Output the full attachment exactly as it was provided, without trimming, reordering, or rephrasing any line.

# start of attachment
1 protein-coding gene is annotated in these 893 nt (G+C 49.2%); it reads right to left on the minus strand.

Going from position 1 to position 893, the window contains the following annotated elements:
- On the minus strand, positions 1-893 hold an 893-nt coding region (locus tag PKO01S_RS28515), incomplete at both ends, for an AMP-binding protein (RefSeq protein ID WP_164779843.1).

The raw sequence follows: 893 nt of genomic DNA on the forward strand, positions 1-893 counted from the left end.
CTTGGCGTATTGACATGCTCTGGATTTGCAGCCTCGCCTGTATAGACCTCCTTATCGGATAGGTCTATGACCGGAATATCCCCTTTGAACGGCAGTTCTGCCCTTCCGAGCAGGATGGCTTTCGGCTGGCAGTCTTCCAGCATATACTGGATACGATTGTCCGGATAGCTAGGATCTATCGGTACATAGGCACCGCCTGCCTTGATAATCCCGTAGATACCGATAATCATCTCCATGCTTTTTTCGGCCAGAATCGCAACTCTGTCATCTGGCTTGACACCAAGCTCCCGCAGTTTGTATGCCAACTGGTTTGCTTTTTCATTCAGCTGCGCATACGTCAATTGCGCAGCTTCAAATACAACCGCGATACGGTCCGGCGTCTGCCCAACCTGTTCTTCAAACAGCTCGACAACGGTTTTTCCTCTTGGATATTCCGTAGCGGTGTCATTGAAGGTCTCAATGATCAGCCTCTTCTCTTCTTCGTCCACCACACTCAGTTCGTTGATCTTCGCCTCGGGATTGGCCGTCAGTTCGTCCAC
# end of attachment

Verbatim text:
1 protein-coding gene is annotated in these 893 nt (G+C 49.2%); it reads right to left on the minus strand.

Going from position 1 to position 893, the window contains the following annotated elements:
- On the minus strand, positions 1-893 hold an 893-nt coding region (locus tag PKO01S_RS28515), incomplete at both ends, for an AMP-binding protein (RefSeq protein ID WP_164779843.1).

The raw sequence follows: 893 nt of genomic DNA on the forward strand, positions 1-893 counted from the left end.
CTTGGCGTATTGACATGCTCTGGATTTGCAGCCTCGCCTGTATAGACCTCCTTATCGGATAGGTCTATGACCGGAATATCCCCTTTGAACGGCAGTTCTGCCCTTCCGAGCAGGATGGCTTTCGGCTGGCAGTCTTCCAGCATATACTGGATACGATTGTCCGGATAGCTAGGATCTATCGGTACATAGGCACCGCCTGCCTTGATAATCCCGTAGATACCGATAATCATCTCCATGCTTTTTTCGGCCAGAATCGCAACTCTGTCATCTGGCTTGACACCAAGCTCCCGCAGTTTGTATGCCAACTGGTTTGCTTTTTCATTCAGCTGCGCATACGTCAATTGCGCAGCTTCAAATACAACCGCGATACGGTCCGGCGTCTGCCCAACCTGTTCTTCAAACAGCTCGACAACGGTTTTTCCTCTTGGATATTCCGTAGCGGTGTCATTGAAGGTCTCAATGATCAGCCTCTTCTCTTCTTCGTCCACCACACTCAGTTCGTTGATCTTCGCCTCGGGATTGGCCGTCAGTTCGTCCAC